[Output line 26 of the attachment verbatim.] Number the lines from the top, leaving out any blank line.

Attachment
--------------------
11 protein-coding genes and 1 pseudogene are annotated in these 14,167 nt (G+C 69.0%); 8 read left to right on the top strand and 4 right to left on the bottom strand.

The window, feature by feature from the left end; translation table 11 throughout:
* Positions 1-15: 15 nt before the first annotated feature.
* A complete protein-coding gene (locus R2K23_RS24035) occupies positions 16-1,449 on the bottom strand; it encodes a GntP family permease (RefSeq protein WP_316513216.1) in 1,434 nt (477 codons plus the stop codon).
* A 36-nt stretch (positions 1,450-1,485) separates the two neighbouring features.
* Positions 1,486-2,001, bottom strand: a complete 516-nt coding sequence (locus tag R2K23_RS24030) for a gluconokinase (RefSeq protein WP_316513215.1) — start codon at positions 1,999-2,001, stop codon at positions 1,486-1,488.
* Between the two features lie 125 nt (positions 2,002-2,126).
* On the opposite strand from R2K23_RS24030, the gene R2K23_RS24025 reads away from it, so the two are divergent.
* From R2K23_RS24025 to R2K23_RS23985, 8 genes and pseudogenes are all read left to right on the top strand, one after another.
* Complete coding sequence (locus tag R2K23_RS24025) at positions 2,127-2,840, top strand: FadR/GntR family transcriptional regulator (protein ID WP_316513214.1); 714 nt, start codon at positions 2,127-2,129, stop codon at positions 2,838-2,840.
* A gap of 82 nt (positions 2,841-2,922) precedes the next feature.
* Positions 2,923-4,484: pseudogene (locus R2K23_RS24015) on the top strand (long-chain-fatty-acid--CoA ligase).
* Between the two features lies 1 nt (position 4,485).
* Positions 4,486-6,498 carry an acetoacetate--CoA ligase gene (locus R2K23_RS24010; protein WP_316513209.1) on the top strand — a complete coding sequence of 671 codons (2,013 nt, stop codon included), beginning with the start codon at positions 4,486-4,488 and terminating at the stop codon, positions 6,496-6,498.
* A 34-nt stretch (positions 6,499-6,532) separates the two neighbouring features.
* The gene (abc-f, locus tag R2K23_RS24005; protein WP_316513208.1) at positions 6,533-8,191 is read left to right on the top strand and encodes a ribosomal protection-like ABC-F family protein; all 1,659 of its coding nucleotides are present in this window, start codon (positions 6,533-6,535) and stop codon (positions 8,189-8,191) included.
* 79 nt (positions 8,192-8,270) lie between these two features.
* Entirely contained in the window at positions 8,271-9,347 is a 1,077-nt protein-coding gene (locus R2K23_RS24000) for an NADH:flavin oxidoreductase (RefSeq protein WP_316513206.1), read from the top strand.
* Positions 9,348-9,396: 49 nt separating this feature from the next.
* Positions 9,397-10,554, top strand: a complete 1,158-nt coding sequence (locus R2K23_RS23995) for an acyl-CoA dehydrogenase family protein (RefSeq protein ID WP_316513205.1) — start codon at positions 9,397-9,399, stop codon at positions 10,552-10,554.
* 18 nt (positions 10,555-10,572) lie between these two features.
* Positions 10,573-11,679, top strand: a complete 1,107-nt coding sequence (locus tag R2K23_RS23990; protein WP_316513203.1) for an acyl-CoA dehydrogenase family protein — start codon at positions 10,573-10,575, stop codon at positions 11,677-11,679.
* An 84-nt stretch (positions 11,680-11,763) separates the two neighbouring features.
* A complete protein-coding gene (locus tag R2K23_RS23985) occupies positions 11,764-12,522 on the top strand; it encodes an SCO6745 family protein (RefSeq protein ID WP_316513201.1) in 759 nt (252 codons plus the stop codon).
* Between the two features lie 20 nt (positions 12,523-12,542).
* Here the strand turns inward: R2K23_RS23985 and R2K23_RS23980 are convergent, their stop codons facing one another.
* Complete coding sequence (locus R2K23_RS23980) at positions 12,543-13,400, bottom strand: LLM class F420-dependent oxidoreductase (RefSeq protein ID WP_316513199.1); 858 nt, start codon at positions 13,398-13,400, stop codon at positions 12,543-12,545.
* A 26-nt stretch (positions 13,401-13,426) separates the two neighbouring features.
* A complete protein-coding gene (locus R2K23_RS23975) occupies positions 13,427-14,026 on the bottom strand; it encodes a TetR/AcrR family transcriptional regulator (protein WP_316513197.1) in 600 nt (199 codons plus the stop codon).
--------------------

* Here the strand turns inward: R2K23_RS23985 and R2K23_RS23980 are convergent, their stop codons facing one another.